Angela Lee Duckworth, a University of Pennsylvania psychology prof, studies “grit” which she defines as “perseverance and passion for long-term goals“. In this 18 minute-long TED talk titled, “True Grit: Can perseverance be taught?” she summarizes her research without really answering the question.
Her premise, I assume, jives with most everyone’s life experience—achievement involves far more than natural intelligence. An impassioned, focused, single-minded person who perseveres in the face of obstacles almost always accomplishes more than the really smart person who switches from project to project and quits when things don’t go smoothly.
From wikipedia: Individuals high in grit are able to maintain their determination and motivation over long periods of time despite experiences with failure and adversity. Their passion and commitment towards the long-term objective is the overriding factor that provides the stamina required to “stay the course” amid challenges and set-backs. Essentially, the grittier person is focused on winning the marathon, not the sprint.
I think “resilience” is synonymous with “grit”. So can resilience or grit be taught? If not, why not? If so, how?
A lot of especially resilient or gritty people seem to have tough childhoods in common. Yet, there are a lot of people who had tough childhoods who aren’t particularly resilient or gritty. So does genetics or “nature” play a part? Probably, but that doesn’t mean one’s environment is irrelevant. I suspect one’s environment is more influential than one’s DNA.
So what kind of environments cultivate resilience or grit? This recent essay titled “Even Happiness Has a Downside” provides insight into family settings that are unlikely to cultivate resilience or grit—most contemporary ones where the parenting default is to remove obstacles from children’s lives. An excerpt: “. . . being happy, being satisfied, saps the will to strive, to create. It’s why we don’t usually expect trust-fund babies to be cracker-jack entrepreneurs. For all our happiness talk, we actually cultivate dissatisfaction. We don’t want to hog-wallow in the useless sort of contentment that H.L. Mencken derided as “the dull, idiotic happiness of the barnyard.”
Of the cuff, in her TED talk, Duckworth uses a related phrase that may be the ultimate target for those interested in cultivating resilience or grit—”intestinal fortitude”. Related question. If a young person is to learn “intestinal fortitude” are they more likely to learn it in school, through a curriculum designed to cultivate it or at home or in their community by observing adults who model it? I would enjoy the opportunity to design a resilience, grit, or intestinal fortitude curriculum, but when it comes to cultivating those things in young people, outside of school modeling probably holds far more promise.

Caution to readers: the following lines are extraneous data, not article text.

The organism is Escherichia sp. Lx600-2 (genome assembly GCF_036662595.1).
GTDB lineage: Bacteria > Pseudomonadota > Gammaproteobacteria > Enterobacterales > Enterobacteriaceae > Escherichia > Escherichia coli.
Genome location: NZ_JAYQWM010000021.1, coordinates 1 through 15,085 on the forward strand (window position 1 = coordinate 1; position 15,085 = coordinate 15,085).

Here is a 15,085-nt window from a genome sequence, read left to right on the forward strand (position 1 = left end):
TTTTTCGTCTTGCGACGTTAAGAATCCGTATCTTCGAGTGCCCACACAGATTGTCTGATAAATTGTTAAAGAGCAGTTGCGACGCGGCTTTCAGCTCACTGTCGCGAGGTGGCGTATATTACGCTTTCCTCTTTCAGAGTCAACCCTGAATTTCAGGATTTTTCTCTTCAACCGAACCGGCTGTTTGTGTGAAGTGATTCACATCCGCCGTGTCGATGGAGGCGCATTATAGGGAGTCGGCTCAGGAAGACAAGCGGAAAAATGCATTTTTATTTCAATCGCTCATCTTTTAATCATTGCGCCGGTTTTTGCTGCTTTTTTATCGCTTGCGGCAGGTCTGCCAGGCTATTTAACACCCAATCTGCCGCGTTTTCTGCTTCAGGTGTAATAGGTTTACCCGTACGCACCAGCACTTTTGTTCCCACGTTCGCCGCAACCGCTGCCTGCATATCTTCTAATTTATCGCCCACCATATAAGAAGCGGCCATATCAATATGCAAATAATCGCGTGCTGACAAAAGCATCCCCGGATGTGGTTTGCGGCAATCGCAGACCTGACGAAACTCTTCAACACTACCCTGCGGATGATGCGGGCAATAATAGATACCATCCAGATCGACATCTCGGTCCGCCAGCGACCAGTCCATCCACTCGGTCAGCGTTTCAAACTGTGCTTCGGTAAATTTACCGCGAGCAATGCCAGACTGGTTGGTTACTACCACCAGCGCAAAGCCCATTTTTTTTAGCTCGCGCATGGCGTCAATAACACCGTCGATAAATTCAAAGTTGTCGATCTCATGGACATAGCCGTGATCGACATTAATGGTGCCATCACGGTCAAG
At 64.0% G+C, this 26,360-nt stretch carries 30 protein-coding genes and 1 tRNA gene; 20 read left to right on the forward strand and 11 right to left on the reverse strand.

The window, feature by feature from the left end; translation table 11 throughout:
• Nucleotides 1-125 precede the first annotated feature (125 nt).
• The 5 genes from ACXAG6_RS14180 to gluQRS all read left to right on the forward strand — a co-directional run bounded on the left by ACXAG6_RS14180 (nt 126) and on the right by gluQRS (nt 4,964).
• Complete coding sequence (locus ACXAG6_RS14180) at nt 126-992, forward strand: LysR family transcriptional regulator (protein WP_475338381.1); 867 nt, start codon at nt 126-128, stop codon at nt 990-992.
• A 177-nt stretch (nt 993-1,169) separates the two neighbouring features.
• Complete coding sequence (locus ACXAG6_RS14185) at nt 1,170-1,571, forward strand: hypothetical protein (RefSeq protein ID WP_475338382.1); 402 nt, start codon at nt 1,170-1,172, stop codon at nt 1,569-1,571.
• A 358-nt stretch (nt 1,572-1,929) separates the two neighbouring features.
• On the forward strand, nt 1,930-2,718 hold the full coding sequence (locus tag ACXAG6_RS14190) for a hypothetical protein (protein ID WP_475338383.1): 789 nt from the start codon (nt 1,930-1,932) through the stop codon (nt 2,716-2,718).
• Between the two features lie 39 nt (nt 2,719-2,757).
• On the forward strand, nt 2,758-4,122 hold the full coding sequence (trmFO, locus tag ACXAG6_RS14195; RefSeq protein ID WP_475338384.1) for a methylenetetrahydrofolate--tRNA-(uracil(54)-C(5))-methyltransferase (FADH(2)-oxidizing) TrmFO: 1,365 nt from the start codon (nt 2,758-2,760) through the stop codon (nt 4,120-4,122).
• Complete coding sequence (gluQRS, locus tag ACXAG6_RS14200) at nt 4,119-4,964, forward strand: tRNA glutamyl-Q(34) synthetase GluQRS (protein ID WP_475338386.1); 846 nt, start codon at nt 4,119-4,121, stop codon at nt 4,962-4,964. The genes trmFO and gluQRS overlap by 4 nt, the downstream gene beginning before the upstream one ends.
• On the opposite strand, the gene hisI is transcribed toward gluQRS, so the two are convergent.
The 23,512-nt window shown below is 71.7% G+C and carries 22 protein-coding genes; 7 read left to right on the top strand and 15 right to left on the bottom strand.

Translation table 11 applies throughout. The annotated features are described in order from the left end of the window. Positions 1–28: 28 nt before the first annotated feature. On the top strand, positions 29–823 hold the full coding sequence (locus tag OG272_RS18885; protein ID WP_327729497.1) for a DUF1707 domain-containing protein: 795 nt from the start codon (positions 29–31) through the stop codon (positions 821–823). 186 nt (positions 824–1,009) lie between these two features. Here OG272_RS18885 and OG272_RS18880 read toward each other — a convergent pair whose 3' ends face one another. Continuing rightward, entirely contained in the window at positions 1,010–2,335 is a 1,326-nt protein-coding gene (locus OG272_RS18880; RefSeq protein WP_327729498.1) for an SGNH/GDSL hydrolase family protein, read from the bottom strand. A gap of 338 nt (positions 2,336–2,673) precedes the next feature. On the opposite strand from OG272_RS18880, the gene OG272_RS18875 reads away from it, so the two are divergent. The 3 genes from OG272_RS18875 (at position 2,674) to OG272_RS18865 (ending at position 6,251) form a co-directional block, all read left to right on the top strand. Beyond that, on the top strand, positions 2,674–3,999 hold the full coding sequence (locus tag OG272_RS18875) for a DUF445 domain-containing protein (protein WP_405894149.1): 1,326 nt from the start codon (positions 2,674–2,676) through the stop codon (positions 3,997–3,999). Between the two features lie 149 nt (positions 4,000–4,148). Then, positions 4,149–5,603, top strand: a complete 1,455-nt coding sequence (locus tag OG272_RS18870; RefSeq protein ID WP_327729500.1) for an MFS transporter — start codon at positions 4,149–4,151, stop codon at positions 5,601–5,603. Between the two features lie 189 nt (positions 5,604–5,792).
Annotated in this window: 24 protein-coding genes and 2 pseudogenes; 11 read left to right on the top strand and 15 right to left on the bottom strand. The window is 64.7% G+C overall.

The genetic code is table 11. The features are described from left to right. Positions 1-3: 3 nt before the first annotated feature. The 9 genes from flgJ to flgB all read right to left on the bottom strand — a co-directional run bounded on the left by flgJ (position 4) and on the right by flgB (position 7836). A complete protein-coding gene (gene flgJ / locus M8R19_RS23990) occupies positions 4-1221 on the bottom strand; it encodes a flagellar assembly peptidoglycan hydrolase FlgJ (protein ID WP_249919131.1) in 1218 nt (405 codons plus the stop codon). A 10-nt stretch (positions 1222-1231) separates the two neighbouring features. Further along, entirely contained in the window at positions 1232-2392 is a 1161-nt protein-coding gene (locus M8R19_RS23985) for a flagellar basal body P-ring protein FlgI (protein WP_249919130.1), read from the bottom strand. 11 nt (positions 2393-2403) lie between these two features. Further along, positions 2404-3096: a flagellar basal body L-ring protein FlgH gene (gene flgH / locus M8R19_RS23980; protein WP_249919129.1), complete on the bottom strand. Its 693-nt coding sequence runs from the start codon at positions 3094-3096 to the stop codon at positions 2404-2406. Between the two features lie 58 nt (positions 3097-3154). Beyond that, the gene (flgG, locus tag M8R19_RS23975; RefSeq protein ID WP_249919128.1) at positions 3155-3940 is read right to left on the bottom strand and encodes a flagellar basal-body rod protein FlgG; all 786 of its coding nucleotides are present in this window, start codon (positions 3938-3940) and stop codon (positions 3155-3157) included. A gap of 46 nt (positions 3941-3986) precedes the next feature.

Young people are unlikely to develop resilience, grit, or intestinal fortitude given the extreme child-centeredness that characterizes contemporary parenting. That doesn’t mean families should intentionally accentuate dysfunction, but they shouldn’t shield their children from the inevitable headwinds every family faces either.
I’ve enjoyed coaching girls high school swimming from time-to-time the last few years. The swimmers are wonderful young people, but few of them show much resilience or grittiness. When practice is most difficult they suddenly have to go to the bathroom or stretch their shoulders. They’re unaccustomed to being truly fatigued and they’re mentally unable to push through temporary physical pain. They have a lot of great personal attributes, but for most of them, intestinal fortitude is not among them.
At dinner tonight (Sunday the 15th), the Good Wife suggested we watch Mad Men tonight after it airs (to avoid commercials) instead of Monday or Tuesday night as has been our recent habit. Why? So that Sixteen can watch her show uninterrupted Monday night. Some context. Sixteen is a great kid, works exceptionally hard at school, and looks forward to chilling in front of the t.v. for an hour at the end of several hours of homework (with some Facebook mixed in for good measure). The Good Wife’s intentions are understandable, it’s a well deserved dessert, but I ask you Dear Reader, how gritty is our next generation likely to be if they’re not even expected to share a television from time to time?
[Postscript—Thanks Kris for the Duckworth link.]